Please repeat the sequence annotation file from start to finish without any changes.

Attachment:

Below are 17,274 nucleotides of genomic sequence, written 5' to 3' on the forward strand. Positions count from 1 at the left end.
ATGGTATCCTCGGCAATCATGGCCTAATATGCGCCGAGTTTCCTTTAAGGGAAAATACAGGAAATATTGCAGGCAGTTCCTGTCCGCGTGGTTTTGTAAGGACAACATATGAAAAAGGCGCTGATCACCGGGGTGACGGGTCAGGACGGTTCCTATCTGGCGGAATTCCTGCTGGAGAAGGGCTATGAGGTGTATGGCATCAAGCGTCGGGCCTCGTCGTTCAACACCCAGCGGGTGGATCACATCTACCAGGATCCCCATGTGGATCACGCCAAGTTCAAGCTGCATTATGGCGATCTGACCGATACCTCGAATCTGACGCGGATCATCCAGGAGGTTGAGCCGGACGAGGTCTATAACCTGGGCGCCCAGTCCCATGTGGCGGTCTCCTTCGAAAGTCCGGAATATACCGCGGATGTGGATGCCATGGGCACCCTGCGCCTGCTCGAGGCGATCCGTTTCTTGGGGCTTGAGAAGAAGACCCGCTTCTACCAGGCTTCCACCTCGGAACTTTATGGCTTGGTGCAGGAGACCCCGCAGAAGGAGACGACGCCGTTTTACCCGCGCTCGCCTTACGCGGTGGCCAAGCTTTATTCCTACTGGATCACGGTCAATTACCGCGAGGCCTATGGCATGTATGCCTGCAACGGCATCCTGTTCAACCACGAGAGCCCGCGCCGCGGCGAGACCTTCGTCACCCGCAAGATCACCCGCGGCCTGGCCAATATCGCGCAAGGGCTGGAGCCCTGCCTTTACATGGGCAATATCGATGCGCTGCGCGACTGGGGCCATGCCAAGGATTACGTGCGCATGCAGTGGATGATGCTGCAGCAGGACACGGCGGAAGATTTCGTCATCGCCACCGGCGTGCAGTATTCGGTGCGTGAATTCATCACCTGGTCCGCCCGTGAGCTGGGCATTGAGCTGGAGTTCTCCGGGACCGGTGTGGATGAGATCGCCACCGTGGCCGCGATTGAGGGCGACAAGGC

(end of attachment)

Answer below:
Below are 17,274 nucleotides of genomic sequence, written 5' to 3' on the forward strand. Positions count from 1 at the left end.
ATGGTATCCTCGGCAATCATGGCCTAATATGCGCCGAGTTTCCTTTAAGGGAAAATACAGGAAATATTGCAGGCAGTTCCTGTCCGCGTGGTTTTGTAAGGACAACATATGAAAAAGGCGCTGATCACCGGGGTGACGGGTCAGGACGGTTCCTATCTGGCGGAATTCCTGCTGGAGAAGGGCTATGAGGTGTATGGCATCAAGCGTCGGGCCTCGTCGTTCAACACCCAGCGGGTGGATCACATCTACCAGGATCCCCATGTGGATCACGCCAAGTTCAAGCTGCATTATGGCGATCTGACCGATACCTCGAATCTGACGCGGATCATCCAGGAGGTTGAGCCGGACGAGGTCTATAACCTGGGCGCCCAGTCCCATGTGGCGGTCTCCTTCGAAAGTCCGGAATATACCGCGGATGTGGATGCCATGGGCACCCTGCGCCTGCTCGAGGCGATCCGTTTCTTGGGGCTTGAGAAGAAGACCCGCTTCTACCAGGCTTCCACCTCGGAACTTTATGGCTTGGTGCAGGAGACCCCGCAGAAGGAGACGACGCCGTTTTACCCGCGCTCGCCTTACGCGGTGGCCAAGCTTTATTCCTACTGGATCACGGTCAATTACCGCGAGGCCTATGGCATGTATGCCTGCAACGGCATCCTGTTCAACCACGAGAGCCCGCGCCGCGGCGAGACCTTCGTCACCCGCAAGATCACCCGCGGCCTGGCCAATATCGCGCAAGGGCTGGAGCCCTGCCTTTACATGGGCAATATCGATGCGCTGCGCGACTGGGGCCATGCCAAGGATTACGTGCGCATGCAGTGGATGATGCTGCAGCAGGACACGGCGGAAGATTTCGTCATCGCCACCGGCGTGCAGTATTCGGTGCGTGAATTCATCACCTGGTCCGCCCGTGAGCTGGGCATTGAGCTGGAGTTCTCCGGGACCGGTGTGGATGAGATCGCCACCGTGGCCGCGATTGAGGGCGACAAGGC